Afatinib plus chemotherapy versus chemotherapy alone after progression on afatinib: new insights on old question?

Priyanka Bhateja, Neelesh Sharma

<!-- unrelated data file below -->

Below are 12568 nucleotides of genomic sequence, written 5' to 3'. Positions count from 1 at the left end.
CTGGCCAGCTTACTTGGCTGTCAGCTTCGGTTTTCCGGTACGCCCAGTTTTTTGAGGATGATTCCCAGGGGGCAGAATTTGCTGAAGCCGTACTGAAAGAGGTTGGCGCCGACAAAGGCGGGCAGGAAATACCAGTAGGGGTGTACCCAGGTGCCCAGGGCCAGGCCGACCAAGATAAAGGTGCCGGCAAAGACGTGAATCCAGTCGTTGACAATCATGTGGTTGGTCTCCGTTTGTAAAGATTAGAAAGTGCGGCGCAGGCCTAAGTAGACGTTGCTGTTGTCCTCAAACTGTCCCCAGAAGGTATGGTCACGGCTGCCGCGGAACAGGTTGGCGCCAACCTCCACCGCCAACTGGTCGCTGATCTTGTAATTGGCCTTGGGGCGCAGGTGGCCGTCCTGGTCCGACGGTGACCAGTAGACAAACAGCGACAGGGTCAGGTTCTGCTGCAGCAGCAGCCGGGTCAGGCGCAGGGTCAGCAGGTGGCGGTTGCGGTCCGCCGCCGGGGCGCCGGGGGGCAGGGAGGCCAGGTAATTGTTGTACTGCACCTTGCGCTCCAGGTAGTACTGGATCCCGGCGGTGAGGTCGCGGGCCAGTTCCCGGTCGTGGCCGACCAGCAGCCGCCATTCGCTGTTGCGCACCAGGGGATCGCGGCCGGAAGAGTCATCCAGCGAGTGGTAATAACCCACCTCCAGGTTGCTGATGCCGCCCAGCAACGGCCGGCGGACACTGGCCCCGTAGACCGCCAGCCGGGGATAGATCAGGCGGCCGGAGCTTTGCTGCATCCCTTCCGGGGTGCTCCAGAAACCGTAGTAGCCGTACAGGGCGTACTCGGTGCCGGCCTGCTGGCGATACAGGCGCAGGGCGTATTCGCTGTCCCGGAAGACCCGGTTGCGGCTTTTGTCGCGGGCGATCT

Epidermal growth factor receptor (EGFR) mutations occur in about 5–10% of non-small cell lung cancer (NSCLC) in non-Asian population and 40–45% Asian population (1,2). Activating EGFRmutations (exon 19 deletion or L858R substitution in exon 21) predict high response rate to first line EGFR tyrosine kinase inhibitors (EGFR-TKIs). Approved EGFR-TKI’s for the treatment of EGFR mutant lung cancer include first generation TKIs (erlotinib and gefitinib) and second generation TKI (afatinib). Third generation EGFR-TKIs have also been developed to target resistance mutation T790M and spare wild type EGFR. Afatinib is an irreversible ERB family blocker that potently inhibits signaling of all homodimers and heterodimers formed by the EGFR, human epidermal growth factor receptor (HER)-2, HER-3, and HER-4 receptors. Afatinib has been evaluated in various settings in LUX-Lung trials summarized in Table 1 (3-9). A subgroup pooled analysis of LUX-Lung 3 and LUX-Lung 6 showed a survival advantage of afatinib over chemotherapy in patients with exon 19 deletion (10).